The number and proportion of women and minorities enrolled and earning undergraduate and graduate science and engineering [S&E] degrees continues to increase, while the number of white men doing so is decreasing, according to a National Science Foundation [NSF] report released today to Congress.
Between 1982 and 1994, the percentages of black, Hispanic and American Indian students taking many basic and advanced mathematics courses doubled.
And the 1996 National Assessment of Educational Progress [NAEP] mathematics assessment results showed that the "gender gap" in mathematics achievement has, for the most part, disappeared, says Women, Minorities, and Persons with Disabilities in Science and Engineering: 1998, a report by NSF's Division of Science Resources Studies [SRS].
Despite these gains, women, minorities, and persons with disabilities remain underrepresented in science and engineering fields, said the ninth in a series of Congressionally mandated reports on the status of women and minorities in science and engineering. The report for 1996 spurred U.S. Rep. Connie Morella [R-MD] to sponsor a bill establishing a "Commission on the Advancement of Women and Minorities in Science, Engineering, and Technology Development."
The bill became Public Law 105-255, and the Commission held its first meeting April 14. At that meeting, NSF Director Rita Colwell said the Commission has a "vital" role in achieving a collective goal of crafting "a new strategy and a new direction for human resource development in science and engineering."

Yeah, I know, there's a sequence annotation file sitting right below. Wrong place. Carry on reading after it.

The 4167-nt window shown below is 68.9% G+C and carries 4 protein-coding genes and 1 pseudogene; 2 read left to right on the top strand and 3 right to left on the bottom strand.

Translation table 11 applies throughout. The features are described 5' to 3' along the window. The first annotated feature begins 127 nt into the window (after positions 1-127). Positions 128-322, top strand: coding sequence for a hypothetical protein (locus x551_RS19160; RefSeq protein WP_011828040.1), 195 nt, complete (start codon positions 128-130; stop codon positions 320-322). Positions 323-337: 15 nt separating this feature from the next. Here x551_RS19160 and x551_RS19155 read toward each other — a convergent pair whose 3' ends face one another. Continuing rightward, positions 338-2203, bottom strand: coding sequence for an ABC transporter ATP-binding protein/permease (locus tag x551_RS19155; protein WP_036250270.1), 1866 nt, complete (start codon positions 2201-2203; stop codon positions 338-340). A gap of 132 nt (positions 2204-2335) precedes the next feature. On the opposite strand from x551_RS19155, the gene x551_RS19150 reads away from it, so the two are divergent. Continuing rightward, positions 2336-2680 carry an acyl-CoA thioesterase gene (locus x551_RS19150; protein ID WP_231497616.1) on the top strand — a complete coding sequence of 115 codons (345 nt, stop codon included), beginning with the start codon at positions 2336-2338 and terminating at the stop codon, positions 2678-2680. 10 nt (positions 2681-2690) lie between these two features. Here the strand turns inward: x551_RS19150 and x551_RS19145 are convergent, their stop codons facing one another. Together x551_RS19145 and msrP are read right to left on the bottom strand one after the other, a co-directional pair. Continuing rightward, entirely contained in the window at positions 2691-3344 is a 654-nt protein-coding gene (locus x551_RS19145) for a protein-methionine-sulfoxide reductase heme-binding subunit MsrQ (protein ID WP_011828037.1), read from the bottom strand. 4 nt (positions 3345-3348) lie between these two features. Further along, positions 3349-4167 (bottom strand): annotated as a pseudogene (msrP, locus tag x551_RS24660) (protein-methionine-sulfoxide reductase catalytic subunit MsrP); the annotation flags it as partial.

Women, Minorities, and Persons with Disabilities in Science and Engineering: 1998 documents both short- and long-term trends in science and engineering education and employment. It does not endorse or recommend any policies or programs. Among its findings:
- Asians were 3 percent of the population, and 10 percent of the S&E workforce
in 1995. Blacks, Hispanics and American Indians made up 23 percent of the
population, but only 6 percent of the S&E workforce.
- Students with disabilities take fewer science and mathematics courses, have
lower grades and achievement scores, and are more likely to drop out of school
than students without disabilities.
- Women scientists and engineers are more likely than men to be employed in
computer or mathematical sciences, life sciences and social sciences; and less
likely to be managers if they work in business. Women Ph.D. scientists and
engineers are more likely to work at elementary and secondary schools and two
year colleges, and less likely than men to be tenured.
- The percentage of disabled scientists and engineers out of the workforce is three times those without disabilities. Working scientists and engineers with disabilities perform the same type of work as those without disabilities, and earn virtually the same salary.